Dream Corps

Closing prison doors and opening doors of opportunity.

Oakland, CA   |  www.TheDreamCorps.org

Mission

Dream Corps closes prison doors and opens doors of opportunity. We bring people together across racial, social, and partisan lines to create a future with freedom and dignity for all.

Ruling year info

2009

Chief Executive Officer

Nisha Anand

Chief Operations Officer

Somer Huntley

Main address

436 14th St Ste 920

Oakland, CA 94612 USA

Show more contact info

Formerly known as

Green For All

Rebuild the Dream

EIN

26-1140201

NTEE code info

Civil Rights, Advocacy for Specific Groups (R20)

Alliance/Advocacy Organizations (C01)

Employment Procurement Assistance and Job Training (J20)

IRS filing requirement

This organization is required to file an IRS Form 990 or 990-EZ.

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Communication

Blog

Programs and results

What we aim to solve

SOURCE: Self-reported by organization

America is just beginning to reckon with our ugly founding reality: a society built on violence against Black people and communities of color. COVID-19 and the murders of George Floyd, Breonna Taylor, Ahmaud Arbery, and countless others, is making it clearer than ever that they suffer first and worst from society’s many ills. Systemic racism left us with a dirty-fuel economy where the worst of pollution and health impacts land on communities of color. Those same communities disproportionately work in low-paying, low-skill jobs and make up the millions of Americans incarcerated or suffering under a cruel policing and criminal justice system. Despite growing awareness of these problems, we are a deeply divided nation. But at Dream Corps we know it is possible to deliver help to communities who need it. We amplify the voices of those who suffer from systemic racism and put them at the core of our work, crossing racial and partisan lines to advance tangible solutions and deliver results.

Our programs

SOURCE: Self-reported by organization

What are the organization's current programs, how do they measure success, and who do the programs serve?

Dream Corps Green For All

Green For All develops and advocates for innovative policies that 1) promote a clean-energy economy to solve the urgent problems of both our economy and our environment, and 2) enable governments at the federal, state and local levels to expand access and opportunity in the clean-energy economy.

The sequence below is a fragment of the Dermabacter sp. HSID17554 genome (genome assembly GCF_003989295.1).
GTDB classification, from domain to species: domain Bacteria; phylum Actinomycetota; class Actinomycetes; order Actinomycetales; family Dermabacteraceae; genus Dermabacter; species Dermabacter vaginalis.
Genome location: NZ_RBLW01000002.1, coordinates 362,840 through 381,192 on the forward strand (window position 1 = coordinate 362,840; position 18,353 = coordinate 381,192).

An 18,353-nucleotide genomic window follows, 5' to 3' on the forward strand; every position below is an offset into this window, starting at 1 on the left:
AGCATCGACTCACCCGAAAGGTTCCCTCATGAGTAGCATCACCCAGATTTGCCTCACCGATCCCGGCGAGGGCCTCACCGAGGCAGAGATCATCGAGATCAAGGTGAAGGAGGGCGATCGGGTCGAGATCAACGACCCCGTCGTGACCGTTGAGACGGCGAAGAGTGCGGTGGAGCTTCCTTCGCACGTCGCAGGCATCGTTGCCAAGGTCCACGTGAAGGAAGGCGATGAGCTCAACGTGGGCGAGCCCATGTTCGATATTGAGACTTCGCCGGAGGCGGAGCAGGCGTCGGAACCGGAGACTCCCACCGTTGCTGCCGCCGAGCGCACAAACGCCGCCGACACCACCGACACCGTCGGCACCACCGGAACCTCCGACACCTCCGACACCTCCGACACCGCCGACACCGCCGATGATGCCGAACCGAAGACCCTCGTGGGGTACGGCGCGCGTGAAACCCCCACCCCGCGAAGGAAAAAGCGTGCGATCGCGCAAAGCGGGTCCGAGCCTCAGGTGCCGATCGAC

Population(s) Served
Economically disadvantaged people

#cut50 is a national bipartisan effort to safely and smartly reduce our incarcerated population by 50 percent over the next 10 years using proven, bipartisan solutions. We are catalyzing new and unlikely partnerships and elevating proven solutions. We are amplifying the voices of those impacted by the system and driving a national narrative of justice, redemption, and transformation.

Population(s) Served
Incarcerated people

Dream Corps TECH cultivates future leaders and entrepreneurs from underrepresented Black and Latinx communities. Our programs and narrative campaigns break down barriers for underrepresented communities, creating a pipeline of diverse talent that will join and shift the culture of the tech sector while ensuring that the most marginalized communities have access to jobs that pay family-sustaining salaries.

Population(s) Served
Economically disadvantaged people

Where we work

Our results

SOURCE: Self-reported by organization

How does this organization measure their results? It's a hard question but an important one.

Additional revenue and wages generated attributable to the organization's efforts

This metric is no longer tracked.
Totals By Year
Population(s) Served

Ethnic and racial groups

Related Program

Dream Corps TECH

Type of Metric

Outcome - describing the effects on people or issues

Direction of Success

Holding steady

Context Notes

TECH cohort graduates obtain tech industry positions with average starting salaries of 75,000-90,000

Number of placements defined as full-time

This metric is no longer tracked.
Totals By Year
Population(s) Served

Ethnic and racial groups

Related Program

Dream Corps TECH

Type of Metric

Outcome - describing the effects on people or issues

Direction of Success

Increasing

Context Notes

96% of TECH cohort graduates are hired into full time technology roles, which include benefits and pay family sustaining wages

Number of participants who gain employment

This metric is no longer tracked.
Totals By Year
Population(s) Served

Ethnic and racial groups

Related Program

Dream Corps TECH

Type of Metric

Outcome - describing the effects on people or issues

Direction of Success

Increasing

Context Notes

96% of TECH cohort graduates are hired into full time technology roles, which include benefits and pay family sustaining wages

Number of employer partners offering jobs to clients

This metric is no longer tracked.
Totals By Year
Population(s) Served

Ethnic and racial groups

Related Program

Dream Corps TECH

Type of Metric

Output - describing our activities and reach

Direction of Success

Increasing

Context Notes

Dream Corps TECH partners with employers to guarantee placement for cohort graduates

Number of grassroots organizations supported

This metric is no longer tracked.
Totals By Year
Population(s) Served